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Dependent States - 05 edition

Dependent States (ISBN10: 0226734595; ISBN13: 9780226734590)
ISBN13: 978-0226734590
ISBN10: 0226734595

Summary: Because childhood is not only culturally but also legally and biologically understood as a period of dependency, it has been easy to dismiss children as historical actors. By putting children at the center of our thinking about American history, Karen Saacute;nchez-Eppler recognizes the important part childhood played in nineteenth-century American culture and what this involvement entailed for children themselves.Dependent States examines the ties between children's literacy trainin
g and the growing cultural prestige of the novel; the way children functioned rhetorically in reform literature to enforce social norms; the way the risks of death to children shored up emotional power in the home; how Sunday schools socialized children into racial, religious, and national identities; and how class identity was produced, not only in terms of work, but also in the way children played. For Saacute;nchez-Eppler, nineteenth-century childhoods were nothing less than vehicles for national reform. Dependent on adults for their care, children did not conform to the ideals of enfranchisement and agency that we usually associate with historical actors. Yet through meticulously researched examples, Saacute;nchez-Eppler reveals that children participated in the making of social meaning. Her focus on childhood as a dependent state thus offers a rewarding corrective to our notions of autonomous individualism and a new perspective on American culture itself.
...show more
Summary: Because childhood is not only culturally but also legally and biologically understood as a period of dependency, it has been easy to dismiss children as historical actors. By putting children at the center of our thinking about American history, Karen Saacute;nchez-Eppler recognizes the important part childhood played in nineteenth-century American culture and what this involvement entailed for children themselves.Dependent States examines the ties between children's literacy training and the growing cultural prestige of the novel; the way children functioned rhetorically in reform literature to enforce social norms; the way the risks of death to children shored up emotional power in the home; how Sunday schools socialized children into racial, religious, and national identities; and how class identity was produced, not only in terms of work, but also in the way children played. For Saacute;nchez-Eppler, nineteenth-century childhoods were nothing less than vehicles for national reform. Dependent on adults for their care, children did not conform to the ideals of enfranchisement and agency that we usually associate with historical actors. Yet through meticulously researched examples, Saacute;nchez-Eppler reveals that children participated in the making of social meaning. Her focus on childhood as a dependent state thus offers a rewarding corrective to our notions of autonomous individualism and a new perspective on American culture itself. ...show less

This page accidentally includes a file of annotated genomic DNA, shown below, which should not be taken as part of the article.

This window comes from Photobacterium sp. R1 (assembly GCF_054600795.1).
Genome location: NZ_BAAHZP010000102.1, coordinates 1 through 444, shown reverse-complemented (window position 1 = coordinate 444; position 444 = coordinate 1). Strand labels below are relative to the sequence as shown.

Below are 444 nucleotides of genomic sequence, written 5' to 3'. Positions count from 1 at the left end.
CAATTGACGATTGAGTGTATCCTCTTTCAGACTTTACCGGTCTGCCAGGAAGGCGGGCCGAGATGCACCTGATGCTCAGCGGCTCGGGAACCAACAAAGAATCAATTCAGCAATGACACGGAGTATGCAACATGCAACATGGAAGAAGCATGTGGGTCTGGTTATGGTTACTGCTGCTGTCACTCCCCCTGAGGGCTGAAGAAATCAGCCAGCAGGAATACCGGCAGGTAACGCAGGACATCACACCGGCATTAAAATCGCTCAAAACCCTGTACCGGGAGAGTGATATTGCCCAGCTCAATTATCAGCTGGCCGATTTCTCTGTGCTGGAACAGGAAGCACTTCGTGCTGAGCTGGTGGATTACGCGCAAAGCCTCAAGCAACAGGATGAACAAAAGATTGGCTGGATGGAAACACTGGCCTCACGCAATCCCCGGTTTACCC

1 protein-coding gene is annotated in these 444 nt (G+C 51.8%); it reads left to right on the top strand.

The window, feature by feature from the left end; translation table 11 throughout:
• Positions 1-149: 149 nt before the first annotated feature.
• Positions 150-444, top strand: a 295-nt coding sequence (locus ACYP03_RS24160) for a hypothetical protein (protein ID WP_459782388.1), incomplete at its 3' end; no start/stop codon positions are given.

Edition/Copyright: 05
Cover:
Publisher: University of Chicago Press
Year Published: 2005
International: No

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